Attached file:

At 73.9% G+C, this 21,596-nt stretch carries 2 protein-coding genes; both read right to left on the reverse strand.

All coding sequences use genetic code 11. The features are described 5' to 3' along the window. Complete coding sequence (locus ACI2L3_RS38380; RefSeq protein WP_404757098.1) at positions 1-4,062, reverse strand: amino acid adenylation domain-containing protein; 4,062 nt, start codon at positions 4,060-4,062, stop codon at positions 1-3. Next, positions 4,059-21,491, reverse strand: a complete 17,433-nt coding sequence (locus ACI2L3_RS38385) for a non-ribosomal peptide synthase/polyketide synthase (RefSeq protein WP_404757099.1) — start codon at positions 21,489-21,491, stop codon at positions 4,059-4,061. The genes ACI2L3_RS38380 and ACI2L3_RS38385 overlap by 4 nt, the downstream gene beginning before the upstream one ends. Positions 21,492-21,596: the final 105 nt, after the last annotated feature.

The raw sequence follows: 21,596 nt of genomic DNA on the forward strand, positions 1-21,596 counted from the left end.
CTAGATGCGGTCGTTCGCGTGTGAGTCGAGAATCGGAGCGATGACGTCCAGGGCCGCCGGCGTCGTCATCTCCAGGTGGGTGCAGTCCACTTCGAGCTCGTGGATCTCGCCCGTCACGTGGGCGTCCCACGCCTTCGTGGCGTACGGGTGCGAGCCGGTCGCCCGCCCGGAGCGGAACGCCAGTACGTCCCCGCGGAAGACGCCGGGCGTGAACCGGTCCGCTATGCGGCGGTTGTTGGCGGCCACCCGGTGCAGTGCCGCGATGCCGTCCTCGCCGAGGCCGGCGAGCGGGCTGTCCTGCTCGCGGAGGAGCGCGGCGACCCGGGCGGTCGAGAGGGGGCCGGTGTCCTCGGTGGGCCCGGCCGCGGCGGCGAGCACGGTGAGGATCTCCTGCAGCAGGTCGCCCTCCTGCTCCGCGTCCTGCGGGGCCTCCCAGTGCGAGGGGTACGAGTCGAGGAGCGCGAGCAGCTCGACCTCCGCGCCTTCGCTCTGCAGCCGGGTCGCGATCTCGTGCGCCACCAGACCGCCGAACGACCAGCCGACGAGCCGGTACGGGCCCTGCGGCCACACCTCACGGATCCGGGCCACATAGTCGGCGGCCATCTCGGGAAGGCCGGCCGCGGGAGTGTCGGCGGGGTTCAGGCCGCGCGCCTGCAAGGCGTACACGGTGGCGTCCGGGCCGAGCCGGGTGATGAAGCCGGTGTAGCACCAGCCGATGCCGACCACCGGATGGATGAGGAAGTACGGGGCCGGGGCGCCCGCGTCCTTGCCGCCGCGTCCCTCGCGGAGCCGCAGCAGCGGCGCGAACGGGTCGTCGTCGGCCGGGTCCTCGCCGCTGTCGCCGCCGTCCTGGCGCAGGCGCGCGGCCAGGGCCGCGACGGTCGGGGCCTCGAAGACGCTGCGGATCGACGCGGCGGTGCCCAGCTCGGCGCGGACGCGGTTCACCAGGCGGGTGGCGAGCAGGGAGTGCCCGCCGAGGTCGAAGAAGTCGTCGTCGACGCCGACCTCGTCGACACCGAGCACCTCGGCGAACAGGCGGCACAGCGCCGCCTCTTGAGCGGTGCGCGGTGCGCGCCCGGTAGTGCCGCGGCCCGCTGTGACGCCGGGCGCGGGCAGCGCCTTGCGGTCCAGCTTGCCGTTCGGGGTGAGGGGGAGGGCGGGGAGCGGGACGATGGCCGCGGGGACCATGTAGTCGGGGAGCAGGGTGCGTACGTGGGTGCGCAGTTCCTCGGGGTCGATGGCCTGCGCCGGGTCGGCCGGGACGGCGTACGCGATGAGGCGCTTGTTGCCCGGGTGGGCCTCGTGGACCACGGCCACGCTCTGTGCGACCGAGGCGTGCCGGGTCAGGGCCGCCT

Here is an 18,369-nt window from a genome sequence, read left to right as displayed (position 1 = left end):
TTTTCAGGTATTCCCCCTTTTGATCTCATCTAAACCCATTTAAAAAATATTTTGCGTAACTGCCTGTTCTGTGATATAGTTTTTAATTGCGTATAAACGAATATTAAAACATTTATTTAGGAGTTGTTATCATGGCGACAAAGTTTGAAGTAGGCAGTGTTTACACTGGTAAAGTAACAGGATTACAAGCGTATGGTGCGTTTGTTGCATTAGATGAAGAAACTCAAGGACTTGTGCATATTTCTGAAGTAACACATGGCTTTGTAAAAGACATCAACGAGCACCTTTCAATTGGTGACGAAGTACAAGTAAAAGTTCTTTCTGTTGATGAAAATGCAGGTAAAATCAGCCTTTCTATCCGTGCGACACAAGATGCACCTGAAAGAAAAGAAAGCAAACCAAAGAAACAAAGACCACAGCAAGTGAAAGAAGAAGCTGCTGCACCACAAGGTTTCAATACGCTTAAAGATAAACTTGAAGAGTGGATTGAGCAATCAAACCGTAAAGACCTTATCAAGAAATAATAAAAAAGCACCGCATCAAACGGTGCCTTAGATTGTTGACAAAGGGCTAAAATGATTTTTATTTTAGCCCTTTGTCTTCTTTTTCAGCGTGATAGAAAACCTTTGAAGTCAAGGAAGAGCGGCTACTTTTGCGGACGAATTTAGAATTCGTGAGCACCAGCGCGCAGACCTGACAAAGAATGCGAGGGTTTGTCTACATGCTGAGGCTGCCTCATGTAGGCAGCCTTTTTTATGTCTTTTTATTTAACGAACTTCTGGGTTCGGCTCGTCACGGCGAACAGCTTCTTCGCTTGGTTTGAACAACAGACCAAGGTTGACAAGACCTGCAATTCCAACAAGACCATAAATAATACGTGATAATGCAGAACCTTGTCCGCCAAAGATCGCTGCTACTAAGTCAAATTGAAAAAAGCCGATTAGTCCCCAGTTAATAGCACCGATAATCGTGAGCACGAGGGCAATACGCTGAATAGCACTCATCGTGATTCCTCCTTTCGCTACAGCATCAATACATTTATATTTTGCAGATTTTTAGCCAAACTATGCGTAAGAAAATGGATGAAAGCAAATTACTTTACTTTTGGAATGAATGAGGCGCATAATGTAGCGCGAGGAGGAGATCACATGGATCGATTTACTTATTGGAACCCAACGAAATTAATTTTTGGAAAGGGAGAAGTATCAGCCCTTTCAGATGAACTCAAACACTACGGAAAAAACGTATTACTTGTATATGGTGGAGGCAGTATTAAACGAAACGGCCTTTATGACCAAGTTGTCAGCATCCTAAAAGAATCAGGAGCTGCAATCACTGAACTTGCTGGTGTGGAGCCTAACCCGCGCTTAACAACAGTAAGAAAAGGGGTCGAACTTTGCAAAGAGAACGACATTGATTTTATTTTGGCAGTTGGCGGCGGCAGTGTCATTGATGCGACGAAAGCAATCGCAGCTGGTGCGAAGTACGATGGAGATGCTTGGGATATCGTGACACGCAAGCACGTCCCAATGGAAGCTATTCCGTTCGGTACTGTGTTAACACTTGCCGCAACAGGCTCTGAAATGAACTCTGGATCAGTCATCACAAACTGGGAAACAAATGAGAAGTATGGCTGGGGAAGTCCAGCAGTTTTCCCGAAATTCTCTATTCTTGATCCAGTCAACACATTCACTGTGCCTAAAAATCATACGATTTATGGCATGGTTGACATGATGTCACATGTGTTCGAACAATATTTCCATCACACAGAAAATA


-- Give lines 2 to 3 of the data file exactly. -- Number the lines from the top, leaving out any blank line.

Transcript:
All coding sequences use genetic code 11. The features are described 5' to 3' along the window. Complete coding sequence (locus ACI2L3_RS38380; RefSeq protein WP_404757098.1) at positions 1-4,062, reverse strand: amino acid adenylation domain-containing protein; 4,062 nt, start codon at positions 4,060-4,062, stop codon at positions 1-3. Next, positions 4,059-21,491, reverse strand: a complete 17,433-nt coding sequence (locus ACI2L3_RS38385) for a non-ribosomal peptide synthase/polyketide synthase (RefSeq protein WP_404757099.1) — start codon at positions 21,489-21,491, stop codon at positions 4,059-4,061. The genes ACI2L3_RS38380 and ACI2L3_RS38385 overlap by 4 nt, the downstream gene beginning before the upstream one ends. Positions 21,492-21,596: the final 105 nt, after the last annotated feature.

The raw sequence follows: 21,596 nt of genomic DNA on the forward strand, positions 1-21,596 counted from the left end.